Yes I too prefer analog television signal, that is one reason, as well as no lag between changing the channel, and for other reasons. However I do not watch television a lot.



  • @cvi said:

    Interesting, didn't know that. So, with this Windows Installer feature, a single (non-admin) user can initiate an update of a software package for the whole machine? Does the software have to be signed somehow for this to work?
    Both the original (full) installer, and the update installers must be signed, and the original installer has to have an indication that it supports non-admin updates. IIRC, Adobe Reader 9 used this feature, but they seem to have dropped it in 10.



  • @Zecc said:

    Also, when the aerial reception gets interference (no, I don't have cable and I'm not particularly interested anyway), it drops a rather large number of frames and/or stays stuck in an image with those nice artifacts recognisable as decoding errors.

    Analog signal was a lot more resilient IMO. Sure, the image would get snowy and the sound noisy, but at least it didn't come to a halt.

    If a digital channel used half the bandwidth analogue channels needed, your picture would be rock solid. It's just a compromise other people made on your behalf.

    While digital TV has its flaws (such as not being able to synchronise the signal on two decoders so that you can turn two TVs on without it sounding dreadful), it does allow more channels to be transmitted. And, at least it's faster at starting up than Youtube.




  • @__moz said:

    While digital TV has its flaws (such as not being able to synchronise the signal on two decoders so that you can turn two TVs on without it sounding dreadful)
     

    My wife was watching State of Origin on an analogue TV in the study and I was watching it on the digital telly in the living room.  She was a couple of seconds ahead so I'd here her loudly celebrating a try while I was watching a slow build-up 40 metres out and cursing while I was still oblivious to the bad things that were about to happen.

    A less partisan description of State of Origin can be found here



  • @RTapeLoadingError said:

    @__moz said:

    While digital TV has its flaws (such as not being able to synchronise the signal on two decoders so that you can turn two TVs on without it sounding dreadful)
     

    My wife was watching State of Origin on an analogue TV in the study and I was watching it on the digital telly in the living room.  She was a couple of seconds ahead so I'd here her loudly celebrating a try while I was watching a slow build-up 40 metres out and cursing while I was still oblivious to the bad things that were about to happen.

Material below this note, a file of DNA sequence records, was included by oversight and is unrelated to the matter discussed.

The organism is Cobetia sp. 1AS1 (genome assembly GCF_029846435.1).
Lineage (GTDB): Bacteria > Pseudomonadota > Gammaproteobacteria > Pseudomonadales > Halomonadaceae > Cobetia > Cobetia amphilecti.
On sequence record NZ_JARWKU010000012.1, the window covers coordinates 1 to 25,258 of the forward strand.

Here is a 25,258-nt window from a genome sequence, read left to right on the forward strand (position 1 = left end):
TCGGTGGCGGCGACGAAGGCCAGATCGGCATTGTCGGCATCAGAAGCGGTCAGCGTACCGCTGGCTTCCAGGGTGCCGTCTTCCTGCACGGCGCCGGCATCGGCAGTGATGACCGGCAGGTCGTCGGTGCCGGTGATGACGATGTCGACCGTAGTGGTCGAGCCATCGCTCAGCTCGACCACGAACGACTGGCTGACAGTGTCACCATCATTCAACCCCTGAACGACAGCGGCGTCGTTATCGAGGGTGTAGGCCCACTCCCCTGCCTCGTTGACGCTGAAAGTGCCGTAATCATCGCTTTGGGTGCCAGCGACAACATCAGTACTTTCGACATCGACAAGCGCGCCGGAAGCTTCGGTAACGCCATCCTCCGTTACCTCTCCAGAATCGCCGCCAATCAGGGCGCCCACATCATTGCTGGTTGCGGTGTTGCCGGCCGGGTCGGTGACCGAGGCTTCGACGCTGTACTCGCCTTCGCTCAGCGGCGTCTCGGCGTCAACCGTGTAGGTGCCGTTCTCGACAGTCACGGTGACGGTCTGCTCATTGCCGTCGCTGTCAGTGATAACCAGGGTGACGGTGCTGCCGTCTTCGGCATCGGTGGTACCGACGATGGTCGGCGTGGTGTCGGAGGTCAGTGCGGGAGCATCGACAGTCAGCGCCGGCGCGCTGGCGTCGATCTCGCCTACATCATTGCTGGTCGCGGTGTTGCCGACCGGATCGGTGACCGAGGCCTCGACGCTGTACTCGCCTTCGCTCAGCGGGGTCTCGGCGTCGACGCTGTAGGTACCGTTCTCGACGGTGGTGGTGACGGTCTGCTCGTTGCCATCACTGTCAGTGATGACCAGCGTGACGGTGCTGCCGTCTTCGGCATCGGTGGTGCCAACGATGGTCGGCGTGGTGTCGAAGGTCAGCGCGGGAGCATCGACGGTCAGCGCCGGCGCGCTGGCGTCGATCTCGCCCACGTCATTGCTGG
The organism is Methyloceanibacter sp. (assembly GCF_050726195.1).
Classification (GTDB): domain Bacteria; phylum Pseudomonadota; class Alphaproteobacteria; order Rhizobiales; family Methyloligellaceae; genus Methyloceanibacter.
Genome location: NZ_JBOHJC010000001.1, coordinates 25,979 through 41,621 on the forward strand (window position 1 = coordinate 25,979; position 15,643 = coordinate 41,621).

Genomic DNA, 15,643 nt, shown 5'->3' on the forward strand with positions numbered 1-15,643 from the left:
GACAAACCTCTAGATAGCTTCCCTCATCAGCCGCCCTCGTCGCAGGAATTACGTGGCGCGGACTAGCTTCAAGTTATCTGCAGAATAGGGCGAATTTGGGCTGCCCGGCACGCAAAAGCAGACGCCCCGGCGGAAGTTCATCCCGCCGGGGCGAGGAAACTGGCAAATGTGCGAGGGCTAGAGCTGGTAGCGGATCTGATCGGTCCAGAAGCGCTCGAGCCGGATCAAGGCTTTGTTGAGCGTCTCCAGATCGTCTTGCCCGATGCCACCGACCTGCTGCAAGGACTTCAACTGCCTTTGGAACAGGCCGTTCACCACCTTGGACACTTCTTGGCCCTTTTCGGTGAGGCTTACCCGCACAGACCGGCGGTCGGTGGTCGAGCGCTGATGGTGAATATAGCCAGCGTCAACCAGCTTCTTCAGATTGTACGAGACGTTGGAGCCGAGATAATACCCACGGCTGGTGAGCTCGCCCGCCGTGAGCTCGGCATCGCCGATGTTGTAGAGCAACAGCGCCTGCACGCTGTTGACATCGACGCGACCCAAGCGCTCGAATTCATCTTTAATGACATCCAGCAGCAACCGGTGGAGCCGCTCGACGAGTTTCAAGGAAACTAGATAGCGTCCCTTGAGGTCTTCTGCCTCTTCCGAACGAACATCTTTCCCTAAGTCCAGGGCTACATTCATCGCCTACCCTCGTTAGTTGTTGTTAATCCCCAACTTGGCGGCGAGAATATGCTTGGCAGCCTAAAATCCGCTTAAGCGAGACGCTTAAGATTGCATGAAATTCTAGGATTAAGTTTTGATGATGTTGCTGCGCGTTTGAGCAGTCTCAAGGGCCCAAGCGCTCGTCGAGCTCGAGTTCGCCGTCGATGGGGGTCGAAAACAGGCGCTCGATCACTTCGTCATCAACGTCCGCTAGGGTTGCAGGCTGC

A less partisan description of State of Origin can be found here

    During the soccer world cup, we had the chance to be able to identify which house in our street had which TV connection. Satellite users were usually the first ones to celebrate (or curse) a goal, followed by cable, followed by terrestrial. About a six second delay between satellite and terrestrial.



  • @Zecc said:

    @Zemm said:
    How do you type in channel 22 without a delay, while still being able to use channel 2?
    This is not my gripe. My gripe is: when changing channels sequentially, ie browsing or zapping, or what you want to call it, my TV has a 2 sec lag when it shows nothing but black and silence. I trust this it is due to the need of decoding the digital signal and filing an internal buffer or something. Whatever the reason, it annoys me.

    It's waiting for a keyframe. Frames in digital TV are mostly sent as deltas from the previous frame, because it saves on bandwidth that way (and so lets them fit more channels into the same amount of spectrum). Obviously, that means it's impossible to work out what the signal means until a frame that makes sense on its own arrives. IIRC, some formats even allow frames to contain deltas backwards from future frames, which adds an extra delay while the TV waits for the frame it was diffed against to arrive; I'm not sure if that's used in the actual encodings digital TV uses.